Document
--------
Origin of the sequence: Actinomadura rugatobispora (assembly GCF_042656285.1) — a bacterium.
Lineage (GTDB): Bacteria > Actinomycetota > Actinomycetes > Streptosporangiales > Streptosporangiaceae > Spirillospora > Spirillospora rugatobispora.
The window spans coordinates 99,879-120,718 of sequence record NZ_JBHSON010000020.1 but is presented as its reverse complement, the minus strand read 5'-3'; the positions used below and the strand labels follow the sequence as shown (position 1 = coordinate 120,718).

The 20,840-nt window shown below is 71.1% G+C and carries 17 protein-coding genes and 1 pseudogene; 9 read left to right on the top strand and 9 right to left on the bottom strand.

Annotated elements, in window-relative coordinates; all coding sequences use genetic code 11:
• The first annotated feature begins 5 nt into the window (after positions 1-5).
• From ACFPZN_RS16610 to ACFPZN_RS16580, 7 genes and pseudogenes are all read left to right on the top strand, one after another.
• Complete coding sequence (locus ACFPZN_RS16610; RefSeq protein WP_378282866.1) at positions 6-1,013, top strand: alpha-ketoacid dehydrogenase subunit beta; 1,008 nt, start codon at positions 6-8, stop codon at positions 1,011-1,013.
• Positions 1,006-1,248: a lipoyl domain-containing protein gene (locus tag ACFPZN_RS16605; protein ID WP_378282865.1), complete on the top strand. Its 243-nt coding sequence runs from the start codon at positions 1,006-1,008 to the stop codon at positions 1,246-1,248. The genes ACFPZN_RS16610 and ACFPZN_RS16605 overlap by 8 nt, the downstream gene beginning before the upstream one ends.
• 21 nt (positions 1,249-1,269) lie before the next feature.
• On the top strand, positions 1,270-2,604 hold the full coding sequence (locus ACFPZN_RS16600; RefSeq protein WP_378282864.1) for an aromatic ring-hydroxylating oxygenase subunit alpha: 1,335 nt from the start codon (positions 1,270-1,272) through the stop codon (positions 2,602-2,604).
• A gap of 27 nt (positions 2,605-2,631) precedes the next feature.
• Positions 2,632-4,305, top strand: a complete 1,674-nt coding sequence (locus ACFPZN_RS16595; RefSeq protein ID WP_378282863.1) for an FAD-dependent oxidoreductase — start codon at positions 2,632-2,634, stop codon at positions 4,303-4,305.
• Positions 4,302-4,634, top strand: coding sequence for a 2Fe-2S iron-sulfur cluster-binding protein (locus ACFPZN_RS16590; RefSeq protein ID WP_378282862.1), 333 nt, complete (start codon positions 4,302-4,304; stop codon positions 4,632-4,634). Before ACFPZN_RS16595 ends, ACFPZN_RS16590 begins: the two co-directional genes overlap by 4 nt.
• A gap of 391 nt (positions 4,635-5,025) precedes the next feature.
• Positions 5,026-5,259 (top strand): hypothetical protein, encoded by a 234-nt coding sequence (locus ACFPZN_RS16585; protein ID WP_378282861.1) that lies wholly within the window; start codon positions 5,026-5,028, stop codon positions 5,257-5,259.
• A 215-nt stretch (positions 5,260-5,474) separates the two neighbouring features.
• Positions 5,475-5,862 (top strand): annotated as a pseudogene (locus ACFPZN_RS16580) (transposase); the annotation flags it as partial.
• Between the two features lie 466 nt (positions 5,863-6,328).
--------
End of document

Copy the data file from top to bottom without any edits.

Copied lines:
Origin of the sequence: Actinomadura rugatobispora (assembly GCF_042656285.1) — a bacterium.
Lineage (GTDB): Bacteria > Actinomycetota > Actinomycetes > Streptosporangiales > Streptosporangiaceae > Spirillospora > Spirillospora rugatobispora.
The window spans coordinates 99,879-120,718 of sequence record NZ_JBHSON010000020.1 but is presented as its reverse complement, the minus strand read 5'-3'; the positions used below and the strand labels follow the sequence as shown (position 1 = coordinate 120,718).

The 20,840-nt window shown below is 71.1% G+C and carries 17 protein-coding genes and 1 pseudogene; 9 read left to right on the top strand and 9 right to left on the bottom strand.

Annotated elements, in window-relative coordinates; all coding sequences use genetic code 11:
• The first annotated feature begins 5 nt into the window (after positions 1-5).
• From ACFPZN_RS16610 to ACFPZN_RS16580, 7 genes and pseudogenes are all read left to right on the top strand, one after another.
• Complete coding sequence (locus ACFPZN_RS16610; RefSeq protein WP_378282866.1) at positions 6-1,013, top strand: alpha-ketoacid dehydrogenase subunit beta; 1,008 nt, start codon at positions 6-8, stop codon at positions 1,011-1,013.
• Positions 1,006-1,248: a lipoyl domain-containing protein gene (locus tag ACFPZN_RS16605; protein ID WP_378282865.1), complete on the top strand. Its 243-nt coding sequence runs from the start codon at positions 1,006-1,008 to the stop codon at positions 1,246-1,248. The genes ACFPZN_RS16610 and ACFPZN_RS16605 overlap by 8 nt, the downstream gene beginning before the upstream one ends.
• 21 nt (positions 1,249-1,269) lie before the next feature.
• On the top strand, positions 1,270-2,604 hold the full coding sequence (locus ACFPZN_RS16600; RefSeq protein WP_378282864.1) for an aromatic ring-hydroxylating oxygenase subunit alpha: 1,335 nt from the start codon (positions 1,270-1,272) through the stop codon (positions 2,602-2,604).
• A gap of 27 nt (positions 2,605-2,631) precedes the next feature.
• Positions 2,632-4,305, top strand: a complete 1,674-nt coding sequence (locus ACFPZN_RS16595; RefSeq protein ID WP_378282863.1) for an FAD-dependent oxidoreductase — start codon at positions 2,632-2,634, stop codon at positions 4,303-4,305.
• Positions 4,302-4,634, top strand: coding sequence for a 2Fe-2S iron-sulfur cluster-binding protein (locus ACFPZN_RS16590; RefSeq protein ID WP_378282862.1), 333 nt, complete (start codon positions 4,302-4,304; stop codon positions 4,632-4,634). Before ACFPZN_RS16595 ends, ACFPZN_RS16590 begins: the two co-directional genes overlap by 4 nt.
• A gap of 391 nt (positions 4,635-5,025) precedes the next feature.
• Positions 5,026-5,259 (top strand): hypothetical protein, encoded by a 234-nt coding sequence (locus ACFPZN_RS16585; protein ID WP_378282861.1) that lies wholly within the window; start codon positions 5,026-5,028, stop codon positions 5,257-5,259.
• A 215-nt stretch (positions 5,260-5,474) separates the two neighbouring features.
• Positions 5,475-5,862 (top strand): annotated as a pseudogene (locus ACFPZN_RS16580) (transposase); the annotation flags it as partial.
• Between the two features lie 466 nt (positions 5,863-6,328).